'The government has failed to ascertain the reasons of the gas leakage,' said PPP leader Patel
ISLAMABAD: A heated argument took place between Maritime Affairs Minister Ali Haider Zaidi and PPP lawmaker Abdul Qadir Patel on Wednesday over the Keamari gas leak that had left more than a dozen people dead.
During a meeting of the Standing Committee on Maritime Affairs, Zaidi briefed the members on a report pertaining to the Keamari gas leak, following which he and Patel exchanged heated words with each other.
The PPP lawmaker, who represents the NA-248 constituency, or Karachi West-I, said he was hoping for the federal minister to provide the reasons behind the Keamari deaths.
"The government has failed to ascertain the reasons of the gas leakage," Patel said, to which Zaidi shot back, saying: "You cannot put all the blame on the government!"
The PPP lawmaker said people of his constituency were asking him why the deaths occurred and what caused the gas leakage. In response, the federal minister said: "You should ask your chief minister why the gas leakage occurred!"
Responding to Zaidi's briefing, Patel stressed that the area where the incident occurred was surrounded by the sea. "No one can go to that area without passing through the KPT [Karachi Port Trust]. Almost 90% of the people who live in Keamari are KPT employees," he added.
"A 70,000-tonne tanker, which had smoke rising from it, came towards Keamari," Patel noted. "Smoke had spread throughout Keamari, people were dying as soon as they breathed it in. [But Zaidi] claims the smoke spread due to the wall of the oil area being nearby.
"The oil area is owned by the KPT as well. Minister sahab should not make vain comments. You claimed in your statement on the matter that there are distilleries in the area, which is why the deaths occurred.
"You are saying yourself that when the ships were loaded and offloaded, people started falling sick. When the loading stopped, the sickness stopped. Of the 4,000 people [affected], 10 died.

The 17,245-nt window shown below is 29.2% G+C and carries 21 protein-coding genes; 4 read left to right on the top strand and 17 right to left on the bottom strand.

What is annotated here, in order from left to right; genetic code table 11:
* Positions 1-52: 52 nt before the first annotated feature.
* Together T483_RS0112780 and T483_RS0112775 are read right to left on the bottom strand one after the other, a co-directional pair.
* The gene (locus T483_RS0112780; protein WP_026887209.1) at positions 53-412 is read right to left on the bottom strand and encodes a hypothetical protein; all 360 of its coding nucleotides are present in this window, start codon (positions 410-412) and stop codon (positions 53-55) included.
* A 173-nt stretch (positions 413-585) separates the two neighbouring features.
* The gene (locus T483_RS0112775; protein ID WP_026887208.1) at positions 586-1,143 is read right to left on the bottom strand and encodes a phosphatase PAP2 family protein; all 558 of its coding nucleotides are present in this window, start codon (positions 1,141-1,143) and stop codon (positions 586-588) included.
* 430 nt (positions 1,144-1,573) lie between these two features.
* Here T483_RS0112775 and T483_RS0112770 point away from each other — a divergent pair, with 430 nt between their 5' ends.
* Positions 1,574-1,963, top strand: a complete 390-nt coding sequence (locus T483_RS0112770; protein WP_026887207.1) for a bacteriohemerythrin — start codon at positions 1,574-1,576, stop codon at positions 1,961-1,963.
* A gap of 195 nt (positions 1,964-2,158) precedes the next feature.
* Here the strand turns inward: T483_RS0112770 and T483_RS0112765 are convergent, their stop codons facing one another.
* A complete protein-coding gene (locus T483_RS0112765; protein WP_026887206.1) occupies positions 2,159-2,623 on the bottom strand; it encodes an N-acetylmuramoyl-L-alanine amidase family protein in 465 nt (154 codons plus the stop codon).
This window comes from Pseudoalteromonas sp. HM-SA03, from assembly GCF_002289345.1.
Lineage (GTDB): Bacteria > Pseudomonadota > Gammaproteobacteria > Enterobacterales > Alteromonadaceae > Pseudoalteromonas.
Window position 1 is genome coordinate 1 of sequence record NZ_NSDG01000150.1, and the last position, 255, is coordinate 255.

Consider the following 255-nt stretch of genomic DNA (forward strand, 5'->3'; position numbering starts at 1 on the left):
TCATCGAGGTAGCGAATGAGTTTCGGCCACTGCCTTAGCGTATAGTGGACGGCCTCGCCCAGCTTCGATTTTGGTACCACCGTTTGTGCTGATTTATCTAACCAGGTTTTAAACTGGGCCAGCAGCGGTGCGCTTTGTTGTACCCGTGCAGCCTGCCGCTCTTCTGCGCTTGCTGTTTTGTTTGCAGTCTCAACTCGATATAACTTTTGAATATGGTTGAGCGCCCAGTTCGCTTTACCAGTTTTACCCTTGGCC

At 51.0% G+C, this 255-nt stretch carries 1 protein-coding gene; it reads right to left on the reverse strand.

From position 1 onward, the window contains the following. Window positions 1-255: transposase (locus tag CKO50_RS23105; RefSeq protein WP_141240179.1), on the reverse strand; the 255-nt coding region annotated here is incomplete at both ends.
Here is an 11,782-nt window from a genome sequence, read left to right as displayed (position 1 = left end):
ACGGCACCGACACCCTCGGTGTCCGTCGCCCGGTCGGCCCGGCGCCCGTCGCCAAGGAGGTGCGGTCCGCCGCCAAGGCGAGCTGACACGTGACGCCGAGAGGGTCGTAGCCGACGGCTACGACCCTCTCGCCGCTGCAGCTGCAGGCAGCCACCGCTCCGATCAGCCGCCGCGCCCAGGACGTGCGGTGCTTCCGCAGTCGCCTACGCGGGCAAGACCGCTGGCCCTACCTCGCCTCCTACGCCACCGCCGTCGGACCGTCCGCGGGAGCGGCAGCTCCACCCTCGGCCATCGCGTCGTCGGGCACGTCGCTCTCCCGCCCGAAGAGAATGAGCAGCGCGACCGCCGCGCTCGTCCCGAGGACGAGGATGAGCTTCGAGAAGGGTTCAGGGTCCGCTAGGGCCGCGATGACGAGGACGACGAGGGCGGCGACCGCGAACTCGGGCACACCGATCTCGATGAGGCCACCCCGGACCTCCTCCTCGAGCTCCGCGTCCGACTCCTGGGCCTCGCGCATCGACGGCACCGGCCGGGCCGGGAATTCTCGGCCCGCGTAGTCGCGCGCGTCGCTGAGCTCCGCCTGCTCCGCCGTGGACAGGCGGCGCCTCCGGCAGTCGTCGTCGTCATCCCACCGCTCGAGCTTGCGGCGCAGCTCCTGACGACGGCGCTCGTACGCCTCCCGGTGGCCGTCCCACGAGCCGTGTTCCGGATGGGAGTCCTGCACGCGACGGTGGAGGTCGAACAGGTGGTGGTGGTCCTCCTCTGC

"You're right that they were asthma patients. Asthma patients are affected severely by the gas. You people did not properly close off the ship's nozzles and its safety officer did not perform his duties fully.
"You should accept negligence in this regard," Patel fired back.
Zaidi, however, reiterated that the MNA "should not put the blame on me; [he should] go and talk to the Sindh Chief Minister".
Patel, again, pointed out that people had died in his constituency, and accused Zaidi of stating that they had died after drinking contaminated alcohol. However, Zaidi denied making any such statement.
Prior to their verbal spat, Zaidi had briefed the committee on an initial report over the Keamari gas leakage.
"I got a call at 10:30pm on Sunday night and was told that numerous people, complaining of breathing problems, had been admitted to the Keamari hospital. I also got information that people who arrived from near Railway Colony were complaining of vomiting after the odour had spread.
"I requested the Pakistan Navy's NBCD [Nuclear, Biological and Chemical Defence] to figure out what was going on. We went to the Keamari hospital where we got to know that people had fallen sick after the odour spread. More than 100 people were admitted there.
"The Ziauddin Hospital treated the patients for free," he added, noting that he had also spoken to Dr Asim Hussain — chairperson of the Ziauddin Group of Hospitals in Karachi — on the matter.